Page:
Computing KS3/4: Touching virtual objects

Professor Danielle George demonstrates how haptic technology lets you feel things that aren’t really there.

With the help of its inventor, Professor Sarah Baillie from the University of Bristol, she learns about the “haptic cow,” a teaching device for training vets how to feel if a cow is pregnant.

The haptic device clips onto her finger and restricts her hand movement, tricking her mind into believing that she is touching a solid object, when in fact it is the pressure from the haptic finger clip that is causing this sensation.

This is how the current generation of haptic technology works.

This clip is from The Royal Institute Christmas Lectures 2014.

Teacher Notes

Key Stage 3 and 4:

This could be used to start a discussion on haptic technology. It allows you feel things that aren’t really there.

How could haptics be used in medicine to help people recover from operations more quickly?

How could haptics be used to make computer games more realistic?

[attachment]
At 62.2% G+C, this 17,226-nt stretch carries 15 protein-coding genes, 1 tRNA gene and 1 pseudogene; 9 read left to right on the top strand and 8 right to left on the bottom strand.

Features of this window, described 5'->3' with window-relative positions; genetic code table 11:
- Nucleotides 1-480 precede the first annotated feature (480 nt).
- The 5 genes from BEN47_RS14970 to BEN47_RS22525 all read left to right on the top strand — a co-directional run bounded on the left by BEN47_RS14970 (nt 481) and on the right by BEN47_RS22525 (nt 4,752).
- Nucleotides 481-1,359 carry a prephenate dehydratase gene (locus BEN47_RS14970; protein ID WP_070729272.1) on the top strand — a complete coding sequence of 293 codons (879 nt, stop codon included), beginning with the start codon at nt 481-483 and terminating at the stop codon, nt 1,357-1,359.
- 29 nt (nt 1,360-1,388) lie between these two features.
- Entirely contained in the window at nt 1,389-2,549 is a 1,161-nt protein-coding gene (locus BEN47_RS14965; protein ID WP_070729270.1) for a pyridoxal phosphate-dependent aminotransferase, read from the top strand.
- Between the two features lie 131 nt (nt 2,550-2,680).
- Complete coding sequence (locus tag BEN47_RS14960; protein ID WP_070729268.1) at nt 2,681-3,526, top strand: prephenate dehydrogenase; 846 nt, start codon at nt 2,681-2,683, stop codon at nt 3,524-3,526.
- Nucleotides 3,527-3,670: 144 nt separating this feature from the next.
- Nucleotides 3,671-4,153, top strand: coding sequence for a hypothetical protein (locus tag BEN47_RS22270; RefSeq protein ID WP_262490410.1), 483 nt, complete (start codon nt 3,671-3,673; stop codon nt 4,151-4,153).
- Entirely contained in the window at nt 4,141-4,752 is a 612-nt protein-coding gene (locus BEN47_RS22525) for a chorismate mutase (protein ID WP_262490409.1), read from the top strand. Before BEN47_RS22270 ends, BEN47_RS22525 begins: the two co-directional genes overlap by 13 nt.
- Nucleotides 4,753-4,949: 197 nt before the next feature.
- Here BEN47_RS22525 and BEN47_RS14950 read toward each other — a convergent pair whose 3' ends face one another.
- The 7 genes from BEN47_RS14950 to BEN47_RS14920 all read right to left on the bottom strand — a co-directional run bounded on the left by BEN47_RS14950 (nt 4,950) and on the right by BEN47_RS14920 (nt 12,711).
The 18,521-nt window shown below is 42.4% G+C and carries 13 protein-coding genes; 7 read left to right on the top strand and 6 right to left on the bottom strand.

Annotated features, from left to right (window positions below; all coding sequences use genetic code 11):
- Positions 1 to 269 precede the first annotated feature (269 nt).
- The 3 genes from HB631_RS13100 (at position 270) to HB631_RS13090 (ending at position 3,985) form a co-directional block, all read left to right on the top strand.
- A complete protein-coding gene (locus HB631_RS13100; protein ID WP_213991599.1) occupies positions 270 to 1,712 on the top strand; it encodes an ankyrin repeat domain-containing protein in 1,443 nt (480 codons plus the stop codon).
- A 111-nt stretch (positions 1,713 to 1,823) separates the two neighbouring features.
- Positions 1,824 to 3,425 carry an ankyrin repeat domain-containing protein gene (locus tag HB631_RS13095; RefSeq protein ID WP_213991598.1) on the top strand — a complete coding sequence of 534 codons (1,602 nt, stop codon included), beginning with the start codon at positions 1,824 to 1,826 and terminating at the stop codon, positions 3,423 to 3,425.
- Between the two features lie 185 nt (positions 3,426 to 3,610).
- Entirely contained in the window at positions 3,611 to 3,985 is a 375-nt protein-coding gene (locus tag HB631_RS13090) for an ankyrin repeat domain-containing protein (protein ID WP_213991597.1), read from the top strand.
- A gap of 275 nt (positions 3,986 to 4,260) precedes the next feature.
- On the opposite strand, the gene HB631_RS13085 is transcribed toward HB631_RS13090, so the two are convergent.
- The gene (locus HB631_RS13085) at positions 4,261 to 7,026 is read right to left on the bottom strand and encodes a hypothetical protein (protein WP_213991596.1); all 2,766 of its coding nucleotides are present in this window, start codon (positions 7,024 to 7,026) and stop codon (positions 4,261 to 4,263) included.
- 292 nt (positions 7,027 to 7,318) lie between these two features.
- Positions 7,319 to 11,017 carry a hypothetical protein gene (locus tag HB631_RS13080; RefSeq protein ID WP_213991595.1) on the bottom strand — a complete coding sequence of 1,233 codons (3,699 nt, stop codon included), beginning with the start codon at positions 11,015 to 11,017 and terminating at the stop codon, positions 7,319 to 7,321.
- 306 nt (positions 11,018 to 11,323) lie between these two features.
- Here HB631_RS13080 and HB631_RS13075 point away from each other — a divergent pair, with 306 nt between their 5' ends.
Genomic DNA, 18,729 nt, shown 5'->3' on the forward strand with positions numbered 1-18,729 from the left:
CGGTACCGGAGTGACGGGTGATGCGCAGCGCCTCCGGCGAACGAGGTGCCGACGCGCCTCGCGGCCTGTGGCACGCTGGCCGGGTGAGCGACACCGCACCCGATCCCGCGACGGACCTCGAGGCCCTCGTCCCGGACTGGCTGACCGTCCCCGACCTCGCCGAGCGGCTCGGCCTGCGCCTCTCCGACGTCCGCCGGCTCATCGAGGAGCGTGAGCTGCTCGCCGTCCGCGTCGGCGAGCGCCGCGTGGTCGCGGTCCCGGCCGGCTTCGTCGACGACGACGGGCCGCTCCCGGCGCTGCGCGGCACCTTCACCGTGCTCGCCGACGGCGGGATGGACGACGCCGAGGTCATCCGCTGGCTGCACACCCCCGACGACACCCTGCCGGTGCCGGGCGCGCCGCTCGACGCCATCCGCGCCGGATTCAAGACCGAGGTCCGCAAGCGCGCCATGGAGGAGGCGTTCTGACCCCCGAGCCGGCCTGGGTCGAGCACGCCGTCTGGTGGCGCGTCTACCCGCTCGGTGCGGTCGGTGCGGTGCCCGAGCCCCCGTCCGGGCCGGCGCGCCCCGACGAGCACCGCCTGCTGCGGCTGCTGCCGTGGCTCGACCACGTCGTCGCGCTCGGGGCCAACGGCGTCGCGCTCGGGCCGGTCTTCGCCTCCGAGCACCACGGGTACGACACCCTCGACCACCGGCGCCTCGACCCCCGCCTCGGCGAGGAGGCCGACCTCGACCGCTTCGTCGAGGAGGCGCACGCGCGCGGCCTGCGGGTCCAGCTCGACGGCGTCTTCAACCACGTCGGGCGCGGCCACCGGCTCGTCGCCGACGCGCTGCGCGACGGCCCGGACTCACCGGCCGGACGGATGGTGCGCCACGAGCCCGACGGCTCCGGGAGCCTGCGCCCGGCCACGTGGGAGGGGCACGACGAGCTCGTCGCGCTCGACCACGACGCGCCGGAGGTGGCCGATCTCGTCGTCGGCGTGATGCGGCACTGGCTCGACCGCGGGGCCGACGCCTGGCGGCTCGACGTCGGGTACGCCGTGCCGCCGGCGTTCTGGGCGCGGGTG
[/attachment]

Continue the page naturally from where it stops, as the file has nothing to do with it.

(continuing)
Curriculum Notes

These clips will be relevant for teaching Computing, ICT and Computer Science at KS3 and GCSE/KS4 in England, Wales and Northern Ireland and 2nd Level and National 4/5 in Scotland.

The topics discussed will support OCR, Edexcel, AQA,WJEC GCSE in GCSE in England and Wales, CCEA GCSE in Northern Ireland and SQA National 4/5 in Scotland.

More from The Royal Institute Christmas Lectures 2014:

Feedback loops
How does a digital camera work?
How LED screens work
How robots can work together in a swarm
The Mars Rover and autonomous navigation
Solving a Rubik's cube by smartphone
What can 3D printing be used for?